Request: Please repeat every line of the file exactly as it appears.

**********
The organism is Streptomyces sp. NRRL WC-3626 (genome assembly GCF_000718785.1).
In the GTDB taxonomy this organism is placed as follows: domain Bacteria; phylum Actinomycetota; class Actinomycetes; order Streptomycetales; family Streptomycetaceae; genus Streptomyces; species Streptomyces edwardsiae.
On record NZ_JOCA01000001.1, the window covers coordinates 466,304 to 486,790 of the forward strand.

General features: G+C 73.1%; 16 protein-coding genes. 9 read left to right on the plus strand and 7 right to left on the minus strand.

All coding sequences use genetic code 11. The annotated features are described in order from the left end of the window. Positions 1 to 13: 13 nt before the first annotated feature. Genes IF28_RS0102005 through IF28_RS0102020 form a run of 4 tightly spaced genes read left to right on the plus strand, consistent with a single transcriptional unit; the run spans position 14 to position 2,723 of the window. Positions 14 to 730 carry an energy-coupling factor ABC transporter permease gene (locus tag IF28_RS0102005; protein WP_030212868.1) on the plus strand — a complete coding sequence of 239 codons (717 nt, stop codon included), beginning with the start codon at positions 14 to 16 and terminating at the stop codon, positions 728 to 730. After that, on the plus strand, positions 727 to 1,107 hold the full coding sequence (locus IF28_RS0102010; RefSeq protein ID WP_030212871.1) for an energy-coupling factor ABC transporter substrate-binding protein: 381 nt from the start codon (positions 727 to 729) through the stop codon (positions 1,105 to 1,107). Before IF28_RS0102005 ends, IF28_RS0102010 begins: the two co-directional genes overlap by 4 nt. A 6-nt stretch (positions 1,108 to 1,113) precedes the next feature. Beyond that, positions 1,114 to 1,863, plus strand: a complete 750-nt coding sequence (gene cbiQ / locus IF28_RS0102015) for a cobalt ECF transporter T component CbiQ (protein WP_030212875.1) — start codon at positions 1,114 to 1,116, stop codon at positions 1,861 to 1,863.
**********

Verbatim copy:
The organism is Streptomyces sp. NRRL WC-3626 (genome assembly GCF_000718785.1).
In the GTDB taxonomy this organism is placed as follows: domain Bacteria; phylum Actinomycetota; class Actinomycetes; order Streptomycetales; family Streptomycetaceae; genus Streptomyces; species Streptomyces edwardsiae.
On record NZ_JOCA01000001.1, the window covers coordinates 466,304 to 486,790 of the forward strand.

General features: G+C 73.1%; 16 protein-coding genes. 9 read left to right on the plus strand and 7 right to left on the minus strand.

All coding sequences use genetic code 11. The annotated features are described in order from the left end of the window. Positions 1 to 13: 13 nt before the first annotated feature. Genes IF28_RS0102005 through IF28_RS0102020 form a run of 4 tightly spaced genes read left to right on the plus strand, consistent with a single transcriptional unit; the run spans position 14 to position 2,723 of the window. Positions 14 to 730 carry an energy-coupling factor ABC transporter permease gene (locus tag IF28_RS0102005; protein WP_030212868.1) on the plus strand — a complete coding sequence of 239 codons (717 nt, stop codon included), beginning with the start codon at positions 14 to 16 and terminating at the stop codon, positions 728 to 730. After that, on the plus strand, positions 727 to 1,107 hold the full coding sequence (locus IF28_RS0102010; RefSeq protein ID WP_030212871.1) for an energy-coupling factor ABC transporter substrate-binding protein: 381 nt from the start codon (positions 727 to 729) through the stop codon (positions 1,105 to 1,107). Before IF28_RS0102005 ends, IF28_RS0102010 begins: the two co-directional genes overlap by 4 nt. A 6-nt stretch (positions 1,108 to 1,113) precedes the next feature. Beyond that, positions 1,114 to 1,863, plus strand: a complete 750-nt coding sequence (gene cbiQ / locus IF28_RS0102015) for a cobalt ECF transporter T component CbiQ (protein WP_030212875.1) — start codon at positions 1,114 to 1,116, stop codon at positions 1,861 to 1,863.